Mali’s Timbuktu cut off from the world as flights are halted due to Islamist militants blockade
The historic city of Timbuktu in northern Mali is facing a humanitarian crisis as Islamist militants have blocked all roads and rivers leading to it, preventing the delivery of food and aid.
The situation has worsened as Sky Mali, the only commercial airline that operated flights to Timbuktu, has suspended its service due to security concerns.
Timbuktu Under Siege by Al Qaeda Affiliate
Timbuktu, a UNESCO World Heritage site and a former hub of culture and commerce on the edge of the Sahara desert, has been under siege by the Group for the Support of Islam and Muslims (GSIM), a coalition of militant groups loyal to al Qaeda, since mid-August.
The militants have set up checkpoints and barricades on the main roads and bridges connecting Timbuktu to the rest of Mali, as well as on the Niger River, which is a vital lifeline for trade and transport. They have also imposed a strict interpretation of Islamic law, banning music, alcohol, cigarettes, and women’s clothing that they deem inappropriate.
The militants claim that they are protecting Timbuktu from the Malian government and its foreign allies, who they accuse of corruption, oppression, and interference in their affairs. They also demand the release of their prisoners and the withdrawal of foreign troops from Mali.
Sky Mali Cancels Flights to Timbuktu
Sky Mali, a private airline that was launched in 2019 with the aim of boosting domestic air travel in Mali, announced on Monday that it had cancelled its flights to Timbuktu until further notice due to insecurity.
The airline said that it had received threats from unidentified armed groups who warned them not to fly to Timbuktu or face attacks. The airline said that it had informed the Malian authorities and the UN peacekeeping mission in Mali (MINUSMA) of the situation and requested their assistance to ensure the safety of its passengers and crew.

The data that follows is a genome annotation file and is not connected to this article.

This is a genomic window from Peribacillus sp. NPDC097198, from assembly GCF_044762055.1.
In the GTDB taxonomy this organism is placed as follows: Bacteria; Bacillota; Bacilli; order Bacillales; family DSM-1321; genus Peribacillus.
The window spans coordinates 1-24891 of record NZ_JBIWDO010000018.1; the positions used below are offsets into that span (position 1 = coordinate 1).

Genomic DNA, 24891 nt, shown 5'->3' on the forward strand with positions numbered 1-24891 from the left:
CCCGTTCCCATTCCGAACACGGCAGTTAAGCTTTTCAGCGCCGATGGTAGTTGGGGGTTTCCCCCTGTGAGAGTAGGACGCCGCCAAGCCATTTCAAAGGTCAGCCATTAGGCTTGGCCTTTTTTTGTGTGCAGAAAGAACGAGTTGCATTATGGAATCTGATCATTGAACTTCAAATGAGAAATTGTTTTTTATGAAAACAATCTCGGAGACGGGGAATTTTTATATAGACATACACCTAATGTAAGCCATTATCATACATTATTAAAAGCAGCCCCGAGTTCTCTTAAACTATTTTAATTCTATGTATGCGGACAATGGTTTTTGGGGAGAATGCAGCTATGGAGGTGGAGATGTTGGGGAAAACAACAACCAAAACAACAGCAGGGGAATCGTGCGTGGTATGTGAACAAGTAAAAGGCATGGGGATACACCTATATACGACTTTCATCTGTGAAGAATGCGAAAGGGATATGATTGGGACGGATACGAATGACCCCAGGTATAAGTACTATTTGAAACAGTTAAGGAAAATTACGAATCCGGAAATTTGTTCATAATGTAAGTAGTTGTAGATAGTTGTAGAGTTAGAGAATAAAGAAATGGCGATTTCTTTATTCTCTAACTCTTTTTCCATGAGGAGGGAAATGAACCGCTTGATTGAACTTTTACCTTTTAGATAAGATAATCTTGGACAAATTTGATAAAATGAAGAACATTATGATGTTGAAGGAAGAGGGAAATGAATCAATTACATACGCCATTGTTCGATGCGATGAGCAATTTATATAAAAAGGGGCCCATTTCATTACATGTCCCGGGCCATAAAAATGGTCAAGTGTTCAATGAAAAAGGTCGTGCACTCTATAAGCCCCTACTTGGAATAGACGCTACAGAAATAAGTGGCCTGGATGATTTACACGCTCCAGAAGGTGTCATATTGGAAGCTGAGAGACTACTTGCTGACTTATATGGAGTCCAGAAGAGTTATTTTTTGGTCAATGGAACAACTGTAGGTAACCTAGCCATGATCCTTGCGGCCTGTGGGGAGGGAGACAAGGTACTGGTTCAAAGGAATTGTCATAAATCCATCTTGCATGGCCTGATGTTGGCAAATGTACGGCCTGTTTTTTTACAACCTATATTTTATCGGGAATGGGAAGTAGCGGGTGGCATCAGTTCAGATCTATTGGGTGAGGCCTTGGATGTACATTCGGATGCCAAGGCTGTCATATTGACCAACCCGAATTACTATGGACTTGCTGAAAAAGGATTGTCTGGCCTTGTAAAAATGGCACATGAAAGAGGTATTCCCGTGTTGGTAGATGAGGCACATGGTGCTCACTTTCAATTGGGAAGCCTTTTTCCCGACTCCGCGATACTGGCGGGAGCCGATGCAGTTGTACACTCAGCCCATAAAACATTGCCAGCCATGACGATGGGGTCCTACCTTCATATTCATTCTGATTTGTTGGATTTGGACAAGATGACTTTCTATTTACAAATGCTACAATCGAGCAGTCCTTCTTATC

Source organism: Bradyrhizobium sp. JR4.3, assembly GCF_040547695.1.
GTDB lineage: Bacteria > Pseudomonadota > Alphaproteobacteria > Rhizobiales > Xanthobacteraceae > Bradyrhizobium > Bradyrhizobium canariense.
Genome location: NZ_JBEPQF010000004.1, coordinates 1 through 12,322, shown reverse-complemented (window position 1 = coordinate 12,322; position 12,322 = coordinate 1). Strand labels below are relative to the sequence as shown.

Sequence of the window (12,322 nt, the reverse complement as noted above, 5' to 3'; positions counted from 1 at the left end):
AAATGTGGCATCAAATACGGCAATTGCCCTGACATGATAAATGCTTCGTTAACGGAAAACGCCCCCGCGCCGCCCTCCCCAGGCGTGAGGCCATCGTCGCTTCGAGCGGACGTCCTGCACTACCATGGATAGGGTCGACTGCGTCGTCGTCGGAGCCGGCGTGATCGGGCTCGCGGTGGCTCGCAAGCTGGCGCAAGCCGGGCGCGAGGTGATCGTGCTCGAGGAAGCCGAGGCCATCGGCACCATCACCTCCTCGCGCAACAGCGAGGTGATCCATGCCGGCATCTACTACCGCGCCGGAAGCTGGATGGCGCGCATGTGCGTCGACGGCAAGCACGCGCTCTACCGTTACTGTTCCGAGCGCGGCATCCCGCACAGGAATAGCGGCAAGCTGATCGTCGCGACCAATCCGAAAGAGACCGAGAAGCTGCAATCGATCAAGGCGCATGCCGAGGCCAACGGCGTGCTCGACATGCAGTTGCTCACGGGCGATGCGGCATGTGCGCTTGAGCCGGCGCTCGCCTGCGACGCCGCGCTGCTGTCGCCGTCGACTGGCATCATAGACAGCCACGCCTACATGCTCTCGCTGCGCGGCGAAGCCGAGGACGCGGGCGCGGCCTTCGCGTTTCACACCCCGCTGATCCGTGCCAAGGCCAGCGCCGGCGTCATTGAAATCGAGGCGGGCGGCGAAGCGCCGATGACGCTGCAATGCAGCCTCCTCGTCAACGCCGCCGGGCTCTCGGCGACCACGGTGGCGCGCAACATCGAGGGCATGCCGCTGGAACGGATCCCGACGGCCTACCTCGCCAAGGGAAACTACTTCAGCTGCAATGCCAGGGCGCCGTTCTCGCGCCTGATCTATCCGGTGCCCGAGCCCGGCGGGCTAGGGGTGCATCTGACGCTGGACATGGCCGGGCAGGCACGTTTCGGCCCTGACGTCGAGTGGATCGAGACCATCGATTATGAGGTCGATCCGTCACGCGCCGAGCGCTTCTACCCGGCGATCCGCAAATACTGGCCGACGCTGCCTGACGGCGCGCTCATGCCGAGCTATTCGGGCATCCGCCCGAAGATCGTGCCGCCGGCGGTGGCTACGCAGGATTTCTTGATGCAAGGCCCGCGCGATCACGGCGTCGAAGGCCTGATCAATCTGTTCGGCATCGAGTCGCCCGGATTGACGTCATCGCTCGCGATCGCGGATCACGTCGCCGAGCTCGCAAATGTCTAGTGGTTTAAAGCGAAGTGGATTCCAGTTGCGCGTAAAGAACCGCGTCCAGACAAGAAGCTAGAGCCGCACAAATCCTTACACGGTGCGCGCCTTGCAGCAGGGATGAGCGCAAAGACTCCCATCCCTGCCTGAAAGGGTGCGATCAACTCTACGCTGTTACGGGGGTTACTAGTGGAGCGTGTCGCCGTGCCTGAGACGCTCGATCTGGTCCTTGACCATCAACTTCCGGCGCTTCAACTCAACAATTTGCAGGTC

Sky Mali was the only commercial airline that offered regular flights to Timbuktu, which has a small airport with a dirt runway. The airline operated two flights per week from Bamako, the capital of Mali, to Timbuktu, with a stopover in Mopti, another northern city. The flight time was about two hours, compared to a journey of several days by road or river.
Timbuktu Faces Humanitarian Crisis
The suspension of flights by Sky Mali has added to the plight of Timbuktu’s residents, who are already suffering from a lack of food, water, fuel, medicine, and other essential goods due to the blockade by the militants.
According to local sources, prices of basic commodities have skyrocketed in Timbuktu’s markets, while stocks are running low. Many people are struggling to afford or access enough food and water for themselves and their animals. Some people have resorted to using donkeys or camels to transport goods from nearby villages or across the river, but they face risks of harassment or robbery by the militants or bandits.
Humanitarian agencies have also been unable to deliver aid to Timbuktu’s population, which is estimated at around 50,000 people. The UN World Food Programme (WFP) said that it had not been able to distribute food assistance to Timbuktu since July due to the insecurity and logistical challenges. The WFP said that it was exploring alternative ways to reach Timbuktu’s people, such as using helicopters or air drops.
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